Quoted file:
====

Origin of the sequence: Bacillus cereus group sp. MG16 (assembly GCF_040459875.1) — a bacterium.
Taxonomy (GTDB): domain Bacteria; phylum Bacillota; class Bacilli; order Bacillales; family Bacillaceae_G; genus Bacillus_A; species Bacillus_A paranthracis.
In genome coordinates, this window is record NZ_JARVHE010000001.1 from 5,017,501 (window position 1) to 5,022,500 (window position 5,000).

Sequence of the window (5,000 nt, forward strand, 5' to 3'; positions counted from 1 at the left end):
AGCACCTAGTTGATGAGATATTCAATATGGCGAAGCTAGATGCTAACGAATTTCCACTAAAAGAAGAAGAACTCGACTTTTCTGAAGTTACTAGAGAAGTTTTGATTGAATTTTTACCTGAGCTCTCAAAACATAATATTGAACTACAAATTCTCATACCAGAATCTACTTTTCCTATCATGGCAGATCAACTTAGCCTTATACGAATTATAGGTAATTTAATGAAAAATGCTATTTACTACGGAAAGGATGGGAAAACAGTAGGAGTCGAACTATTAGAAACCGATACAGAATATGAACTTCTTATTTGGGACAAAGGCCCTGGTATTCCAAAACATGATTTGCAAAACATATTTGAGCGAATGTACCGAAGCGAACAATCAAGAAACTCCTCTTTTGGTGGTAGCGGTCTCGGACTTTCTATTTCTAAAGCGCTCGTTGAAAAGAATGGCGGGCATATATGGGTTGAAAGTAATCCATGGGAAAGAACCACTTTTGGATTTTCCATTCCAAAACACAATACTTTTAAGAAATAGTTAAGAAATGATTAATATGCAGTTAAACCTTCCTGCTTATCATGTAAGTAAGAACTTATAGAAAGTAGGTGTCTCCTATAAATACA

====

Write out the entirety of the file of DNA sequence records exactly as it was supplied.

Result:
Origin of the sequence: Bacillus cereus group sp. MG16 (assembly GCF_040459875.1) — a bacterium.
Taxonomy (GTDB): domain Bacteria; phylum Bacillota; class Bacilli; order Bacillales; family Bacillaceae_G; genus Bacillus_A; species Bacillus_A paranthracis.
In genome coordinates, this window is record NZ_JARVHE010000001.1 from 5,017,501 (window position 1) to 5,022,500 (window position 5,000).

Sequence of the window (5,000 nt, forward strand, 5' to 3'; positions counted from 1 at the left end):
AGCACCTAGTTGATGAGATATTCAATATGGCGAAGCTAGATGCTAACGAATTTCCACTAAAAGAAGAAGAACTCGACTTTTCTGAAGTTACTAGAGAAGTTTTGATTGAATTTTTACCTGAGCTCTCAAAACATAATATTGAACTACAAATTCTCATACCAGAATCTACTTTTCCTATCATGGCAGATCAACTTAGCCTTATACGAATTATAGGTAATTTAATGAAAAATGCTATTTACTACGGAAAGGATGGGAAAACAGTAGGAGTCGAACTATTAGAAACCGATACAGAATATGAACTTCTTATTTGGGACAAAGGCCCTGGTATTCCAAAACATGATTTGCAAAACATATTTGAGCGAATGTACCGAAGCGAACAATCAAGAAACTCCTCTTTTGGTGGTAGCGGTCTCGGACTTTCTATTTCTAAAGCGCTCGTTGAAAAGAATGGCGGGCATATATGGGTTGAAAGTAATCCATGGGAAAGAACCACTTTTGGATTTTCCATTCCAAAACACAATACTTTTAAGAAATAGTTAAGAAATGATTAATATGCAGTTAAACCTTCCTGCTTATCATGTAAGTAAGAACTTATAGAAAGTAGGTGTCTCCTATAAATACA